Thursday, March 20, 2008

Half Full Family


I took the day off work to catch up on some assignments from an online class I'm taking, to try and recoup from this cold, and to run some errands. One of my stops included Target where I picked up a set of headbands for the girls. Hannah has an old headband with nail polish stains that she uses to pull her hair back with when she washes her face. Last night Kristina asked to wear it to school and Hannah explained to her that it really isn't in good enough condition to wear as an accessory. When they brought the dilemma to me, I offered to get new headbands. I left the new headbands in the girls' room and figured that was that. Shortly after they returned from school, raised voices wafted down the hallway and prompted my attention.

"Mom, she says the headbands are hers. Aren't they for us to share?" Hannah asked. I explained they were indeed to share, at which point Kristina declared that she didn't want them. I shrugged and said, "Okay. Looks like you have some new headbands, Hannah." Of course, that's not the response she was hoping to get. She started to cry and go on and on about how in Russia she never had to share (malarkey). What if she gets lice? (right) Nataliya (her caregiver) didn't allow them to share hairbands in the internot. I responded, "You're not in Russia anymore, you're in America. In this family we share. Period. The children have never had lice, however if you get lice, I will buy shampoo that gets rid of them. Nataliya isn't in charge anymore, I am. I'm your mother and I say we share."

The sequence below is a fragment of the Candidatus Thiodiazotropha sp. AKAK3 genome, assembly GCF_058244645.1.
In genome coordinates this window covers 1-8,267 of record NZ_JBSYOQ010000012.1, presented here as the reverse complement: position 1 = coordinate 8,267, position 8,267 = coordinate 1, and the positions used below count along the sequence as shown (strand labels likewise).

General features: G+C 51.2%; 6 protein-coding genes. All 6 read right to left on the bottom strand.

"I don't care; I don't want them," she insisted. I left the room and eventually had to return because I could hear her berating Hannah still. At that point I told her that until she had something nice to say, she couldn't say anything at all. (Sound familiar, Mom and Dad?) Hannah went outside to read her book in the chairs and give Kristina some space. Staying quiet is almost as difficult as staying still for Kristina! After a few minutes, Kristina made her way to my room red faced, hoping to rehash the conversation again. After attempting the same rationale she used before, I stopped her and reminded her she wasn't in Russia anymore, she wasn't in the internot anymore, and that as a family we share. Robert pointed out that even if we were wealthy and could buy lots of things, we would still share. God has called us to be good stewards of the things we have.